Recognising that Germany needs to rethink its relations with Russia as a result of the crisis in Ukraine, the Merkel government plans to invest millions of euros in a new institute devoted to the study of post-Soviet states.
German Foreign Minister Frank-Walter Steinmeier is the driving force behind the think tank, which is to receive 2.5 million euros a year in government money, and focus on themes — Russian society, the economy, and its regions — that are not covered in depth by existing institutes.
The think tank, which does not yet have a name or a director, will be launched this year, according to officials familiar with the plans, who declined to be named because details have not been finalised.
“Strengthening our understanding of eastern Europe has been a top priority of the foreign minister,” said one official close to Steinmeier, whose party, the Social Democrats (SPD), rules in coalition with Chancellor Angela Merkel’s conservatives.
“This is all the more important given the paradigm shift in our relations with Russia since the annexation of Crimea.”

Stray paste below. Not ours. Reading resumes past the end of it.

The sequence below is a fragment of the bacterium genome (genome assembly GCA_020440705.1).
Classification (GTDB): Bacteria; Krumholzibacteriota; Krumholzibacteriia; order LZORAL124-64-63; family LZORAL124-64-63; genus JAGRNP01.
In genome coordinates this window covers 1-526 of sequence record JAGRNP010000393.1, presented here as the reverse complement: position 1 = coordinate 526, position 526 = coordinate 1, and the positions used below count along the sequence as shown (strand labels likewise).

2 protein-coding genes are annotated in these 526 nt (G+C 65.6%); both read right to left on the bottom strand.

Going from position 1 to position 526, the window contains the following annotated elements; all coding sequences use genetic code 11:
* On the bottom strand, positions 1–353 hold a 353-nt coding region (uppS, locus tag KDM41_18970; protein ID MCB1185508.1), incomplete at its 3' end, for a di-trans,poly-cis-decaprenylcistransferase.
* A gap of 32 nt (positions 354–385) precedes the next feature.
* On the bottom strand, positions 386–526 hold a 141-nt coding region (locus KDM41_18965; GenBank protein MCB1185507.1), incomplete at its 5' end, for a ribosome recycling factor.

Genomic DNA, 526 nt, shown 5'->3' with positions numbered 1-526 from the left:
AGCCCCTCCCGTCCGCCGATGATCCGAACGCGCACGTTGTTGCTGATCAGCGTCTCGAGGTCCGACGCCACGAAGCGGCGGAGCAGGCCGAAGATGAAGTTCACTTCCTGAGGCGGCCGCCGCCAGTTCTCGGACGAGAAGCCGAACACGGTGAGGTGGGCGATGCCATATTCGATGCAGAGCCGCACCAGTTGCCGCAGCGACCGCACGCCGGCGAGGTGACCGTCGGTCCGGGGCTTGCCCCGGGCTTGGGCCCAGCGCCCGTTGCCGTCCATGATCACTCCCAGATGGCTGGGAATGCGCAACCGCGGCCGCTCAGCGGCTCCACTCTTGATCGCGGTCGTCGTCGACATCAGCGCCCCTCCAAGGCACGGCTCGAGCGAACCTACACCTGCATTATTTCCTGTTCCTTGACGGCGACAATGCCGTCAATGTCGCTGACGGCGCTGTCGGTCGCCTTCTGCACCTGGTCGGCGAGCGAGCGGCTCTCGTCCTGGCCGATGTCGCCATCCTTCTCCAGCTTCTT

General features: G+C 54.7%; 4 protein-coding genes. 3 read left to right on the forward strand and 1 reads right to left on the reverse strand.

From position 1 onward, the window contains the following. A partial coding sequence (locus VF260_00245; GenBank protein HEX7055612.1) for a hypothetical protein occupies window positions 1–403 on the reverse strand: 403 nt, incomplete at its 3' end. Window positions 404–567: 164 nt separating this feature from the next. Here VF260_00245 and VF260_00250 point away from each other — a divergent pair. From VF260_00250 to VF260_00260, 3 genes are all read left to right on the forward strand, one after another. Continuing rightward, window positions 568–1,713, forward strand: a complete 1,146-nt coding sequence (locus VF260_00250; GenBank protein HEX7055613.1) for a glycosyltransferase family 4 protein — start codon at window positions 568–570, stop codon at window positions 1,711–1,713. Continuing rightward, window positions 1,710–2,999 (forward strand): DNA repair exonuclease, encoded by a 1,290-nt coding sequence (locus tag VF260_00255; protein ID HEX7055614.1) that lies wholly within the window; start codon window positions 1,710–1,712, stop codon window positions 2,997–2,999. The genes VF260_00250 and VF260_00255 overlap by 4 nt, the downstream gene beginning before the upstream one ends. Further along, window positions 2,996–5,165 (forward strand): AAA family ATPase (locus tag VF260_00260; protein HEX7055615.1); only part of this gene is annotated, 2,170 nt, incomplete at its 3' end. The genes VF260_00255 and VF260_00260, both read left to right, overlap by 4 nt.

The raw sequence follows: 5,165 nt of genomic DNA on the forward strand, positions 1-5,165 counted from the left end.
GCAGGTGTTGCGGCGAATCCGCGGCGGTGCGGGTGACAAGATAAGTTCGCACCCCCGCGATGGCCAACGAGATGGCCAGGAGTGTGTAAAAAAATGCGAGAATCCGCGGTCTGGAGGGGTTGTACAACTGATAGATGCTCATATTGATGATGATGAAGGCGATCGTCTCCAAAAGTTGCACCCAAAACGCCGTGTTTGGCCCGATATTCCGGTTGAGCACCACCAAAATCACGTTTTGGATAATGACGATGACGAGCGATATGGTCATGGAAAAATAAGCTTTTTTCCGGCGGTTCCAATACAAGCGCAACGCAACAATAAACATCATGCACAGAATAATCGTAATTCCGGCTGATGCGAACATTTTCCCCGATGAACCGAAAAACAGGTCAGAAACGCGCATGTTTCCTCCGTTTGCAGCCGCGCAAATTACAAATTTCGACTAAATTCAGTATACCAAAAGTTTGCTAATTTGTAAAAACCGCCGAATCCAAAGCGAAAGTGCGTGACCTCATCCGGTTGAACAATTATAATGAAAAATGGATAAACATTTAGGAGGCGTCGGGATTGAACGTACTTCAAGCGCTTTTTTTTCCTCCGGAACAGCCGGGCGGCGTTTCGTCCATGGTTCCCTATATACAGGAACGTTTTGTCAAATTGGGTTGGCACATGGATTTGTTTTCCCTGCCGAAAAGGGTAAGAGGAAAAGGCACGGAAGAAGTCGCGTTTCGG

The SPD’s attitudes towards Russia were shaped by former chancellor Willy Brandt’s “Ostpolitik” engagement policy in the 1970s and the crumbling Soviet Union’s support for German reunification.
Steinmeier is a protege of former chancellor Gerhard Schroeder, who was close to Vladimir Putin while in office, and celebrated his 70th birthday with the Russian president last year while the Ukraine crisis was raging, drawing criticism in Germany.
Russia’s annexation of Crimea and its support for separatist rebels in eastern Ukraine have been an eye-opener for the SPD, and Steinmeier has jettisoned his soft approach, aligning himself and his party with Merkel’s conservatives, who have backed EU sanctions against Moscow.
The founding of a new think tank focused on Russia and other former Soviet republics, excluding the Baltic states, is an acknowledgement that they are not infant democracies moving slowly but surely towards the West, but complex states driven by forces that are not fully understood.
“We need to understand better what makes them tick,” said a second official.
Merkel and Steinmeier have taken the lead in trying to forge a deal with Putin, with the German chancellor floating the idea last week of an economic pact between the European Union and Eurasian states if the Russian leader cooperates on a ceasefire, border controls and other demands in eastern Ukraine.
But they have been repeatedly frustrated by Putin, and are now considering further sanctions against Moscow in response to a new offensive by pro-Russian rebels in Ukraine.